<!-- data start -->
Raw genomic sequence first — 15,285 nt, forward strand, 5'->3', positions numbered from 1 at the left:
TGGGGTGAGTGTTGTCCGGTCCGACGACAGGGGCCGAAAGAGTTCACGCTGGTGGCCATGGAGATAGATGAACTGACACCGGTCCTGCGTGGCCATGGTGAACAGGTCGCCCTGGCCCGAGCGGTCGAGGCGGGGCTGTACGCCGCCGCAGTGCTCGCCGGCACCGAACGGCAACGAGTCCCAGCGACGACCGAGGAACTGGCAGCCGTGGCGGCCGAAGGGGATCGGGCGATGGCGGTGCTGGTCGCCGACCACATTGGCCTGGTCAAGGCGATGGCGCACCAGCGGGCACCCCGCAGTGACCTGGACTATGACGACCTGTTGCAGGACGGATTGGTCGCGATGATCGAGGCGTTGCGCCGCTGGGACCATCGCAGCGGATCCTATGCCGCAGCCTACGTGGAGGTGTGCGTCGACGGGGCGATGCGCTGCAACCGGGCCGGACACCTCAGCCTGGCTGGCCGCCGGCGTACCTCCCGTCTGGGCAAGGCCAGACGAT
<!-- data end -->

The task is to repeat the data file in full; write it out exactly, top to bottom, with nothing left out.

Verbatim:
Raw genomic sequence first — 15,285 nt, forward strand, 5'->3', positions numbered from 1 at the left:
TGGGGTGAGTGTTGTCCGGTCCGACGACAGGGGCCGAAAGAGTTCACGCTGGTGGCCATGGAGATAGATGAACTGACACCGGTCCTGCGTGGCCATGGTGAACAGGTCGCCCTGGCCCGAGCGGTCGAGGCGGGGCTGTACGCCGCCGCAGTGCTCGCCGGCACCGAACGGCAACGAGTCCCAGCGACGACCGAGGAACTGGCAGCCGTGGCGGCCGAAGGGGATCGGGCGATGGCGGTGCTGGTCGCCGACCACATTGGCCTGGTCAAGGCGATGGCGCACCAGCGGGCACCCCGCAGTGACCTGGACTATGACGACCTGTTGCAGGACGGATTGGTCGCGATGATCGAGGCGTTGCGCCGCTGGGACCATCGCAGCGGATCCTATGCCGCAGCCTACGTGGAGGTGTGCGTCGACGGGGCGATGCGCTGCAACCGGGCCGGACACCTCAGCCTGGCTGGCCGCCGGCGTACCTCCCGTCTGGGCAAGGCCAGACGAT